FIG. 2 is a flow chart illustrating operation according to the invention.
DETAILED DESCRIPTION OF THE INVENTION
The present invention is applicable to any packet switched system in which an individual packet data address is activated as in the GPRS system before it can be used and in the network infrastructure of which information is maintained on the user's active packet data address. These systems include the ‘third-generation mobile communication systems’, such as the Universal Mobile Telecommunications System (UMTS) and IMT-2000 (International Mobile Telecommunications 2000), mobile communication systems corresponding to the GSM system, such as the DCS 1800 (Digital Cellular System for 188 MHz) and PCS (Personal Communication System), and WLL systems which are based on the above-mentioned systems and implement a GPRS-type packet radio. Furthermore, the invention can be applied in systems other than mobile communication systems, such as cable modem networks and similar fixed systems. The invention will be described in the following using the GPRS service of the GSM system as an example, but the invention is not limited to such a system. The definitions of mobile communication systems change rapidly, which may necessitate additional changes to the invention. For this reason, all the terms and expressions should be interpreted broadly, and it should also be kept in mind that they are only intended to describe the invention, not to limit it.
FIG. 1 illustrates the network architecture of a GPRS service at a general level because a more detailed structure of the network is irrelevant to the invention. The structure and function of the GSM system are very familiar to a person skilled in the art. The structure of the GPRS service is defined e.g. in ETSI specification 03.60, version 6.0.0 (Digital cellular telecommunications system (Phase 2+); General Packet Radio Service (GPRS); Service Description; Stage 2), which is incorporated herein by reference. The GPRS service comprises an access network which provides radio access and is represented by the base station subsystem BSS of the GSM system in FIG. 1. The GPRS service also comprises, as edge nodes, support nodes of the GPRS service for packet switched transmission of data between a packet data network PDN and a mobile station MS. The support nodes include a serving GPRS support node SGSN and a gateway GPRS support node GGSN. These support nodes SGSN and GGSN are interconnected by a backbone network 1. It should be noted that the functionalities of the SGSN and the GGSN can also be physically combined into the same network node, in which case the operator's backbone network is unnecessary. Logically the nodes are, however, separate nodes.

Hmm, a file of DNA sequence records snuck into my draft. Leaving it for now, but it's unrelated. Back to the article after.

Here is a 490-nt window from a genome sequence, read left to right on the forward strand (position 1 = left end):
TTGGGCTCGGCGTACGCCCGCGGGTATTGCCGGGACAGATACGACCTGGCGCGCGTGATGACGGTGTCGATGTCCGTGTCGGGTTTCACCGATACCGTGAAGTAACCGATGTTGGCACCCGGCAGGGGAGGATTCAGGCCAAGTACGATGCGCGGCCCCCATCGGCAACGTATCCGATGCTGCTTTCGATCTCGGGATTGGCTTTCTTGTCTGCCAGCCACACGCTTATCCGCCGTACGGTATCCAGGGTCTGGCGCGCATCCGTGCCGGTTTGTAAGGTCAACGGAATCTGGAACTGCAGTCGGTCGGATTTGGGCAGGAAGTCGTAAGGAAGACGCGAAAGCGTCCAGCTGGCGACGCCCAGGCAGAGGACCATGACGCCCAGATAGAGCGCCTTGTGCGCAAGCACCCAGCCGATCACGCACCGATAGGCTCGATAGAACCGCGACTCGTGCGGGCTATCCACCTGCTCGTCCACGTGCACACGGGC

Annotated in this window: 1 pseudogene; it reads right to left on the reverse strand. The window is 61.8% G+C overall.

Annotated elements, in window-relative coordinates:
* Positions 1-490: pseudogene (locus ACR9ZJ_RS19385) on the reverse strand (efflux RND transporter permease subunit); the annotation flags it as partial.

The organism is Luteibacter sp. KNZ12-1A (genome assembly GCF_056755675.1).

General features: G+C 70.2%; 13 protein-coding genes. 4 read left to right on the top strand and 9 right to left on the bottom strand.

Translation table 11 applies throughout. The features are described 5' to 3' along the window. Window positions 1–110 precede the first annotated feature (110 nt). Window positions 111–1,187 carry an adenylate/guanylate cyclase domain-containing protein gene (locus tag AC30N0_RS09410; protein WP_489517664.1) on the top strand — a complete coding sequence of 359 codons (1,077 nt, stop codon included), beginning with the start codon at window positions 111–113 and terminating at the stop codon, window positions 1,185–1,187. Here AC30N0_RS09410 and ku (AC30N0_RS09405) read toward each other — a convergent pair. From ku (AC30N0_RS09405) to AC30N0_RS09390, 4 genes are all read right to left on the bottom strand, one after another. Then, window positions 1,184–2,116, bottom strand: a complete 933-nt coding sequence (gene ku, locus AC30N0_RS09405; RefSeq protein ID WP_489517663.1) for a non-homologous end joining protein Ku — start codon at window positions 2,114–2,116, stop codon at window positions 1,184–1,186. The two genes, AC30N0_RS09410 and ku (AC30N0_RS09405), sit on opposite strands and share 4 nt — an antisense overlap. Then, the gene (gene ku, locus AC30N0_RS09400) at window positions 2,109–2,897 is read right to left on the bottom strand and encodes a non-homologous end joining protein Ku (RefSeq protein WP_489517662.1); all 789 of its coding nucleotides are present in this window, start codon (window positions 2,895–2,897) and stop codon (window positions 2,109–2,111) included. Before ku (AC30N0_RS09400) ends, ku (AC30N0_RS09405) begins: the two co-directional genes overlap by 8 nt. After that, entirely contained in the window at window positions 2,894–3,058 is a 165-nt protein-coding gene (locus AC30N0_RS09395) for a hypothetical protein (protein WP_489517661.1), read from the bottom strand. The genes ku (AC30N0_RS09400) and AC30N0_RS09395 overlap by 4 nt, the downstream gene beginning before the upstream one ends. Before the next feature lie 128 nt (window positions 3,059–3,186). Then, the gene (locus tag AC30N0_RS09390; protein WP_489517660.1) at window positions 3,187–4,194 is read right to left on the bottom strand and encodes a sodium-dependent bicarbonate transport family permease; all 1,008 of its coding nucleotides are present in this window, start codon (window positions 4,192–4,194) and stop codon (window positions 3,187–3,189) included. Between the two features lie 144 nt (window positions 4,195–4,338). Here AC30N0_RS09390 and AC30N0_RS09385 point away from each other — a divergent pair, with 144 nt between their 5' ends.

The serving GPRS support node SGSN serves the mobile station MS. Each support node SGSN produces a packet data service for mobile data terminals, i.e. mobile stations MS, within the area of one or more cells in a cellular packet radio network. For this purpose, each support node SGSN is typically connected to the GSM mobile communication system (typically to the base station controller in the base station subsystem BSS) so that the intermediate mobile communication network provides radio access and packet switched data transmission between the SGSN and the mobile stations. In other words, the mobile station MS in a cell communicates with a base station over the radio interface and further through the base station subsystem with the support node SGSN to the service area of which the cell belongs. The main functions of the SGSN node are to detect new GPRS mobile stations in its service area, to carry out registration of new mobile stations MS together with GPRS registers, to send data packets to or to receive them from the GPRS mobile station and to maintain a file on the location of the mobile stations MS within its service area. This means that the SGSN performs security functions and access control, such as authentication and encryption procedures. Using a unique tunnel the SGSN routes a packet received from the mobile station in encapsulated form over the GPRS backbone network to the GGSN node where the packet data address is activated.